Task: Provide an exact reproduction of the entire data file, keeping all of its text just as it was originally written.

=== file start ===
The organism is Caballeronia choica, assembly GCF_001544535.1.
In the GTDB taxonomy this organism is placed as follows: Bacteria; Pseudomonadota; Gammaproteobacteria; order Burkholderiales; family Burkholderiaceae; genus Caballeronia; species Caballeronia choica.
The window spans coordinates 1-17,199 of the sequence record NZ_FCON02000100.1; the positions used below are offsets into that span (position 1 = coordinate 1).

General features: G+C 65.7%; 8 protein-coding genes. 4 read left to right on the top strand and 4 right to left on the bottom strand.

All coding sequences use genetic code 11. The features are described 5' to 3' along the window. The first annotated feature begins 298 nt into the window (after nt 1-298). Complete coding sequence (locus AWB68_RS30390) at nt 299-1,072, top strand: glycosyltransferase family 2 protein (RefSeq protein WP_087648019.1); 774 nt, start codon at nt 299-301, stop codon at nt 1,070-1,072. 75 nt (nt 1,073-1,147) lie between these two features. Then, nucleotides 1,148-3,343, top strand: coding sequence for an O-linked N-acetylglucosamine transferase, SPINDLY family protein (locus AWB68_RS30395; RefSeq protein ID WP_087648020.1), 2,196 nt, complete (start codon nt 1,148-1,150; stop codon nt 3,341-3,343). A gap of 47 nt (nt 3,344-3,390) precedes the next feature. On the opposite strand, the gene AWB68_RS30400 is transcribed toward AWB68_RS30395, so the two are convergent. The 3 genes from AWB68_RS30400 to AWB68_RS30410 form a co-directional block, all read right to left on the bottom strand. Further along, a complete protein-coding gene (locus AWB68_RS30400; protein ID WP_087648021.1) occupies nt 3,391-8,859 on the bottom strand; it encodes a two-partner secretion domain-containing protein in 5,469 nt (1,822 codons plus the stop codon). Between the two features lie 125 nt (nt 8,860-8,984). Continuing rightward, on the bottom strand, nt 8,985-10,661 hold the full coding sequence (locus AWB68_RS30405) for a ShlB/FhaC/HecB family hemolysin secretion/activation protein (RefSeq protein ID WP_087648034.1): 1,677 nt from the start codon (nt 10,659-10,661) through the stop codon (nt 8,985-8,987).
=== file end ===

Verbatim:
The organism is Caballeronia choica, assembly GCF_001544535.1.
In the GTDB taxonomy this organism is placed as follows: Bacteria; Pseudomonadota; Gammaproteobacteria; order Burkholderiales; family Burkholderiaceae; genus Caballeronia; species Caballeronia choica.
The window spans coordinates 1-17,199 of the sequence record NZ_FCON02000100.1; the positions used below are offsets into that span (position 1 = coordinate 1).

General features: G+C 65.7%; 8 protein-coding genes. 4 read left to right on the top strand and 4 right to left on the bottom strand.

All coding sequences use genetic code 11. The features are described 5' to 3' along the window. The first annotated feature begins 298 nt into the window (after nt 1-298). Complete coding sequence (locus AWB68_RS30390) at nt 299-1,072, top strand: glycosyltransferase family 2 protein (RefSeq protein WP_087648019.1); 774 nt, start codon at nt 299-301, stop codon at nt 1,070-1,072. 75 nt (nt 1,073-1,147) lie between these two features. Then, nucleotides 1,148-3,343, top strand: coding sequence for an O-linked N-acetylglucosamine transferase, SPINDLY family protein (locus AWB68_RS30395; RefSeq protein ID WP_087648020.1), 2,196 nt, complete (start codon nt 1,148-1,150; stop codon nt 3,341-3,343). A gap of 47 nt (nt 3,344-3,390) precedes the next feature. On the opposite strand, the gene AWB68_RS30400 is transcribed toward AWB68_RS30395, so the two are convergent. The 3 genes from AWB68_RS30400 to AWB68_RS30410 form a co-directional block, all read right to left on the bottom strand. Further along, a complete protein-coding gene (locus AWB68_RS30400; protein ID WP_087648021.1) occupies nt 3,391-8,859 on the bottom strand; it encodes a two-partner secretion domain-containing protein in 5,469 nt (1,822 codons plus the stop codon). Between the two features lie 125 nt (nt 8,860-8,984). Continuing rightward, on the bottom strand, nt 8,985-10,661 hold the full coding sequence (locus AWB68_RS30405) for a ShlB/FhaC/HecB family hemolysin secretion/activation protein (RefSeq protein ID WP_087648034.1): 1,677 nt from the start codon (nt 10,659-10,661) through the stop codon (nt 8,985-8,987).